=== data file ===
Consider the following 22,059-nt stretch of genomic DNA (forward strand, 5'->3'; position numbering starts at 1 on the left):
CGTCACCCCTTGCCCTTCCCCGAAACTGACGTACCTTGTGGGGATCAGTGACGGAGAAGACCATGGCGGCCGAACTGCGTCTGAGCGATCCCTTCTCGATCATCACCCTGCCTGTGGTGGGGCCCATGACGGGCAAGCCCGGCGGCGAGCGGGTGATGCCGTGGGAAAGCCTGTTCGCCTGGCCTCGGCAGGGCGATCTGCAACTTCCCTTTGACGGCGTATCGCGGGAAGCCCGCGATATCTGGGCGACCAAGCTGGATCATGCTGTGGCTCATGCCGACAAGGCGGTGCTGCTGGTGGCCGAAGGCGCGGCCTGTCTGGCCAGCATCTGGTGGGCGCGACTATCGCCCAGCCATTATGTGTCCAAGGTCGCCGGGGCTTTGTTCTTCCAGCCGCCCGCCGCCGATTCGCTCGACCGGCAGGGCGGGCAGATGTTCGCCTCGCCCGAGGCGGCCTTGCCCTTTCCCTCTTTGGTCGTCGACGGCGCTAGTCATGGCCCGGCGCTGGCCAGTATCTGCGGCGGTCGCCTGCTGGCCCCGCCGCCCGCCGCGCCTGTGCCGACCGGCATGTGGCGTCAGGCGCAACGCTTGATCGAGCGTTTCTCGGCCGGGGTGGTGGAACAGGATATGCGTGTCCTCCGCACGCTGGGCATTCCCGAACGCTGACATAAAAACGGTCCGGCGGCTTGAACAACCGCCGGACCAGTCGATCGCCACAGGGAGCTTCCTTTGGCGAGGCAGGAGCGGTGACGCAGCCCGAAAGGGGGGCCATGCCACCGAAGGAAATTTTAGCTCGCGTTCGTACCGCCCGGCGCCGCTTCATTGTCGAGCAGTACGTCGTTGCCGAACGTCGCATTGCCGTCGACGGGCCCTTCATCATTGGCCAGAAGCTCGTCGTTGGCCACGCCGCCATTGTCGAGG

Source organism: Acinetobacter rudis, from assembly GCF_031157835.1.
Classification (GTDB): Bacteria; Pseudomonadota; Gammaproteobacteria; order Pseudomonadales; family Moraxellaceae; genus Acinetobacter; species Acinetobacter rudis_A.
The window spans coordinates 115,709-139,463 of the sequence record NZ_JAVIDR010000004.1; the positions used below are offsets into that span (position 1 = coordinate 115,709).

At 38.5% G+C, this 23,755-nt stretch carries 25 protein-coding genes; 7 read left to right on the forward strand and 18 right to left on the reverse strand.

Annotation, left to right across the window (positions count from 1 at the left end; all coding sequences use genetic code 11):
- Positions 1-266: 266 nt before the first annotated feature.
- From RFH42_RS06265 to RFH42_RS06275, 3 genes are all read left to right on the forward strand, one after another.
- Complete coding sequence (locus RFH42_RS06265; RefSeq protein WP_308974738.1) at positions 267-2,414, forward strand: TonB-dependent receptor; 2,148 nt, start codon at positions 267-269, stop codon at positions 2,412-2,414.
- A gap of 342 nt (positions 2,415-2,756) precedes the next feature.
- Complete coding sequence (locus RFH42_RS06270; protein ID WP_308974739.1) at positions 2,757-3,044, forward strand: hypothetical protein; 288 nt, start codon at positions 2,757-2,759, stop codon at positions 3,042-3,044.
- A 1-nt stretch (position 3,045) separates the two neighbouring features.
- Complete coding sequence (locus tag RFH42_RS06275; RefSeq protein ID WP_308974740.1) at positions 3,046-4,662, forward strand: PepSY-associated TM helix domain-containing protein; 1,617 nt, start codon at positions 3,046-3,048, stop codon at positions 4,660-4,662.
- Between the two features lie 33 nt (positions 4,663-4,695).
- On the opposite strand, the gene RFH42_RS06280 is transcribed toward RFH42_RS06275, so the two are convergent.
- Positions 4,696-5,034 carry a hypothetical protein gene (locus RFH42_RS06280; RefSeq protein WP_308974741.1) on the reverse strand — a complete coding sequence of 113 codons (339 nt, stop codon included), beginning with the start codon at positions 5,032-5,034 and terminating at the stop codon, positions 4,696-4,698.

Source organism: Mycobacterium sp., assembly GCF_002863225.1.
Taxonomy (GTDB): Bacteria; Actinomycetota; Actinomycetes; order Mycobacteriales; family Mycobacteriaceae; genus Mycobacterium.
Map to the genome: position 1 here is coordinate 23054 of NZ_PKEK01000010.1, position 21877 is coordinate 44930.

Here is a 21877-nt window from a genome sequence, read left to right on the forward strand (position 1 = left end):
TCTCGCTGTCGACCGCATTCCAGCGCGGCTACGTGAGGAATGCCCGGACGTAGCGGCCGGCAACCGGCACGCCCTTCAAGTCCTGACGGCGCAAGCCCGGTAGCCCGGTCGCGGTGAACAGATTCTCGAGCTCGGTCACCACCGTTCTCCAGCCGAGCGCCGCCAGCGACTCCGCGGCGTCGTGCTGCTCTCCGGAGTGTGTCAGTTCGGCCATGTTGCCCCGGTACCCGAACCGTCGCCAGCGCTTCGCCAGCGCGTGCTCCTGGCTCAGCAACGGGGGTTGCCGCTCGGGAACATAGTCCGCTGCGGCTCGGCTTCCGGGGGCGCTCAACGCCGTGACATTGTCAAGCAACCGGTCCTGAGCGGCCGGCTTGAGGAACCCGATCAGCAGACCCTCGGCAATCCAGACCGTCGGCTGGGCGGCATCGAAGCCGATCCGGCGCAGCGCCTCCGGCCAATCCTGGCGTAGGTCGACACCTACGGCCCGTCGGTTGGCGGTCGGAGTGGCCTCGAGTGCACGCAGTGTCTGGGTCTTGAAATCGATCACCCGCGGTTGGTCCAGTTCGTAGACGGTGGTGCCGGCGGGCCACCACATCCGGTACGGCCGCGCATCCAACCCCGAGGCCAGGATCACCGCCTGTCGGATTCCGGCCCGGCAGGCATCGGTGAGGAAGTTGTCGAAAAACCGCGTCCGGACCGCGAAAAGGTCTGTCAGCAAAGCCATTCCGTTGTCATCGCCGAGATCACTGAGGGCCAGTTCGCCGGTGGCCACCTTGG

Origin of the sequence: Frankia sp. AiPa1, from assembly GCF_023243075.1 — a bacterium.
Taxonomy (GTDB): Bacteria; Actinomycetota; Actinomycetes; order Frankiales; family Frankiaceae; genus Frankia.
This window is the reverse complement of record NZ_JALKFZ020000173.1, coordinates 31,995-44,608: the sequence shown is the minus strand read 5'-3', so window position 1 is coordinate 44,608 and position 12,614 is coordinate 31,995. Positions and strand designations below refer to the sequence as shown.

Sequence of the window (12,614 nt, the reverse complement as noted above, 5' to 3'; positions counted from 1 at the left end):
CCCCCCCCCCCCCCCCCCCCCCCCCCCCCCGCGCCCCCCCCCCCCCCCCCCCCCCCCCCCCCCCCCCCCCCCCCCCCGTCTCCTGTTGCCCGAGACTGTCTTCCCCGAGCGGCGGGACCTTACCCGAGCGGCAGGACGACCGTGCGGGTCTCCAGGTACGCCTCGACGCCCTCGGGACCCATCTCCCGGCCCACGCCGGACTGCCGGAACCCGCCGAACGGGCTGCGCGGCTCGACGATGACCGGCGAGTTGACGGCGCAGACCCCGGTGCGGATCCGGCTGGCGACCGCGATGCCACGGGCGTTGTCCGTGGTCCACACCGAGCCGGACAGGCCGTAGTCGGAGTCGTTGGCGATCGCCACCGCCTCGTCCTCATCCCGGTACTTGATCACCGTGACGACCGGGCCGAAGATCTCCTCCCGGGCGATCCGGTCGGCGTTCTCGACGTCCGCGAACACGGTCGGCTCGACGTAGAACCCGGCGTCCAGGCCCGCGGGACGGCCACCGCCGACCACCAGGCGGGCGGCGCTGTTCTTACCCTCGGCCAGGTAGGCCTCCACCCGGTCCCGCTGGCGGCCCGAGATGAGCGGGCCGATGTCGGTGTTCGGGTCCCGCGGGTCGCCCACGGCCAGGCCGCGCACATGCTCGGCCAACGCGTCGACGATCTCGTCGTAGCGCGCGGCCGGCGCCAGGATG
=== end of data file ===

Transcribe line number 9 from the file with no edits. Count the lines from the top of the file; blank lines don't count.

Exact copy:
- From RFH42_RS06265 to RFH42_RS06275, 3 genes are all read left to right on the forward strand, one after another.